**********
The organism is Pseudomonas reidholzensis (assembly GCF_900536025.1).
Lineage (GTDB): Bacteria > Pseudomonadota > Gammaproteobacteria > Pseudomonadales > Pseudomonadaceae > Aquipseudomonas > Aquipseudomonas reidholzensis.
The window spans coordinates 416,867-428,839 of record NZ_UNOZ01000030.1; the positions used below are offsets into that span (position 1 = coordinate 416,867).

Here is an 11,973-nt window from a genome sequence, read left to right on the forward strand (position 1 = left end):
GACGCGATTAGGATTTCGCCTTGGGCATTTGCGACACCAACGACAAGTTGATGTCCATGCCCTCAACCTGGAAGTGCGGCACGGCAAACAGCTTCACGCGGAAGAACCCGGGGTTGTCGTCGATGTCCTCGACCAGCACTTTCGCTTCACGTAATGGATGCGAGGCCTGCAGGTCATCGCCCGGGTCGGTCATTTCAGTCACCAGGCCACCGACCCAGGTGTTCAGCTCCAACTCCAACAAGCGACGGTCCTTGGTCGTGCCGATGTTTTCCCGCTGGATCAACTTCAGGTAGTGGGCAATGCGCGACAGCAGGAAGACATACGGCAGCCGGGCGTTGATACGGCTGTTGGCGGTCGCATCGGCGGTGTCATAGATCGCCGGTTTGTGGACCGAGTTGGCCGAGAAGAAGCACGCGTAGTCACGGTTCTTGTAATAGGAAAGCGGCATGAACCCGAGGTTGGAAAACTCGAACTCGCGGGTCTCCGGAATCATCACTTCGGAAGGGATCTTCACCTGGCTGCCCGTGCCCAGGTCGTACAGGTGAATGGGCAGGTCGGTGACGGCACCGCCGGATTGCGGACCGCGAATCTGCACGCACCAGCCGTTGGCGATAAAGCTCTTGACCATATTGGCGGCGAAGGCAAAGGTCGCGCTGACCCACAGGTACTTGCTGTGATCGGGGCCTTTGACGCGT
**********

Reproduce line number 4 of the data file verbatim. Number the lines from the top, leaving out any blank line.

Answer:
Here is an 11,973-nt window from a genome sequence, read left to right on the forward strand (position 1 = left end):